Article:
Whose Religion Is Christianity? Christianity beyond the West

Article excerpt

Whose Religion Is Christianity? Christianity Beyond the West. By Lamin Sanneh. Grand Rapids: Eerdmans, 2003. Pp. xii, 138. Paperback $12.

In his latest book, which is slim but not slight, Lamin Sanneh exploits the genre of a modern Socratic dialogue to publicize and discuss the phenomenon of Christianity as a world religion. He has summarized (or rephrased?) and answered questions from his students and colleagues over the years. The style is intriguing and draws the reader into the conversation between the lecturer and his questioners.

In this different key, Sanneh, professor of missions and world Christianity and prof essor of history at Yale Divinity School, writes with lucid elegance. His use of shrewd, pithy sayings and occasional flights of rhetoric enables readers who have not read his earlier books to pick up the thread of his thinking. He recapitulates the arguments of some of his earlier works, particularly Translating the Message (1989), which is certainly worth doing. The post9/11 generation of students needs to recognize afresh the power of the vernacular when people hear God "speaking their language" in the Scriptures. Reiterated here are Sanneh's thoughts on the untranslatability of the Qur'an, the concept of jihad, and the significance of the "Western guilt complex" of colonialism and the importance of recovering from it, the latter first published in the pages of the IBMR (see 7:165-71; 15:2-12).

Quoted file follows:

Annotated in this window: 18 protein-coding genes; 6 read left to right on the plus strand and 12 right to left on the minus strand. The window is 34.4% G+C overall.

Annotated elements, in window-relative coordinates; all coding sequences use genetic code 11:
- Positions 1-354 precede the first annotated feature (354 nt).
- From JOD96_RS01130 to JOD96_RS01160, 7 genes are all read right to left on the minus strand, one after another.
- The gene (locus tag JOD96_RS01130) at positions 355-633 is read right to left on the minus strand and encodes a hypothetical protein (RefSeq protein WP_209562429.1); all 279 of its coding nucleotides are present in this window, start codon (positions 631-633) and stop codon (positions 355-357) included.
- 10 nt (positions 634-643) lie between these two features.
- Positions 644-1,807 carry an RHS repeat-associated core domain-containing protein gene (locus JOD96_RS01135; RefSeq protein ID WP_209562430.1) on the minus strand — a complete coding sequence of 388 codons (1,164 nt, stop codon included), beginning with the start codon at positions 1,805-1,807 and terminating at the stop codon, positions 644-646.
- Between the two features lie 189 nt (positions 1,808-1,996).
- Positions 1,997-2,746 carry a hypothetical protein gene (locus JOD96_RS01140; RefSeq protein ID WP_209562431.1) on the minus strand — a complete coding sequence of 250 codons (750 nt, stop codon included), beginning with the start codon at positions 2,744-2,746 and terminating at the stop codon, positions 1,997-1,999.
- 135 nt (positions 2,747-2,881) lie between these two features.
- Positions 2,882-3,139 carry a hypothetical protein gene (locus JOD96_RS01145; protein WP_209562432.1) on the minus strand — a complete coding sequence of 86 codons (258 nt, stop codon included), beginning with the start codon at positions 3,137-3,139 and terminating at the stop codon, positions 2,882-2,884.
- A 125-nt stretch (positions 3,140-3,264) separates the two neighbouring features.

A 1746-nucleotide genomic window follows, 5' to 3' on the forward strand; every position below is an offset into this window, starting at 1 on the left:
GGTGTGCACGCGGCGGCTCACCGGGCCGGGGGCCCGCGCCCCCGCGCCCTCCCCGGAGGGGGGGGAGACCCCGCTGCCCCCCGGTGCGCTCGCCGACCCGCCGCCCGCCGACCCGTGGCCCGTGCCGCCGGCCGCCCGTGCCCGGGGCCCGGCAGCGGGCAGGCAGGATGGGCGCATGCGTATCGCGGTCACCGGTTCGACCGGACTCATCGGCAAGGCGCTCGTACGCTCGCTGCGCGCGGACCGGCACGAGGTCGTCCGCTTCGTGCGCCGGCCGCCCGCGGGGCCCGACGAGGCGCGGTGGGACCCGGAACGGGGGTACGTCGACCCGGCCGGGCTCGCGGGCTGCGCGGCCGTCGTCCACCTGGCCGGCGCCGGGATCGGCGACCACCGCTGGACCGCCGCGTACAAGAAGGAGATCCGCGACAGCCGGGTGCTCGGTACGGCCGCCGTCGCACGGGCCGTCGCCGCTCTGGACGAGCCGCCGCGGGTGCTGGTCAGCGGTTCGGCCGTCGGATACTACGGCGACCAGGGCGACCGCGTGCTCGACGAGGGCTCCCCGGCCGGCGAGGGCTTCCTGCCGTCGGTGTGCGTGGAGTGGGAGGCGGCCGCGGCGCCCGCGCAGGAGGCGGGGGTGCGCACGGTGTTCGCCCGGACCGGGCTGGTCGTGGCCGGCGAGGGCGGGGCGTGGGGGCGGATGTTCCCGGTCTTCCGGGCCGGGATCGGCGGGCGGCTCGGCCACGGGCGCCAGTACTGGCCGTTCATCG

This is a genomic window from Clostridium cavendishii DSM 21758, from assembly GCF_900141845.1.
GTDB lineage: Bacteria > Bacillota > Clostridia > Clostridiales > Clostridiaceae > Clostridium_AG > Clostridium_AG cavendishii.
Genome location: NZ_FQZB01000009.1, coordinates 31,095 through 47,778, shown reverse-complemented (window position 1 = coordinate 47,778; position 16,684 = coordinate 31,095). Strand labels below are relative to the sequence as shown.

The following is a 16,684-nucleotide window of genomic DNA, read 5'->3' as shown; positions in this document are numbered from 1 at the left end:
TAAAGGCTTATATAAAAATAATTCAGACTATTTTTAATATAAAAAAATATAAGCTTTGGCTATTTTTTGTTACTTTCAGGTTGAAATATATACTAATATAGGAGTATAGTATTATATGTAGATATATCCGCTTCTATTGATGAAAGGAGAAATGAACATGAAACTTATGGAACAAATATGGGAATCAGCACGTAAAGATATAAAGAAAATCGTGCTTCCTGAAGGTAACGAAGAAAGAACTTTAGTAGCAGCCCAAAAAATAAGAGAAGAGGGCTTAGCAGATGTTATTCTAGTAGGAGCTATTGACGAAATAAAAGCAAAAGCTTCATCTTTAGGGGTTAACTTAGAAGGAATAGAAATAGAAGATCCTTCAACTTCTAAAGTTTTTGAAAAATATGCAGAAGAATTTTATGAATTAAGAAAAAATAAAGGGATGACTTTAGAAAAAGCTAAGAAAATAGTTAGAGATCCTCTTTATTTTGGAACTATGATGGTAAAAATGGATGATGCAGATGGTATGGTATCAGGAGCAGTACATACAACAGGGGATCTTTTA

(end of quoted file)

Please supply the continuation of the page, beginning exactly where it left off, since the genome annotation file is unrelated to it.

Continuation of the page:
Sanneh tries to make a sharp distinction between "world Christianity" and "global Christianity." He approves of the former, which has appeared almost spontaneously in societies with weak states and impoverished populations, whereas the latter has been "orchestrated" by the West and is enmeshed in global structures of power and economics. …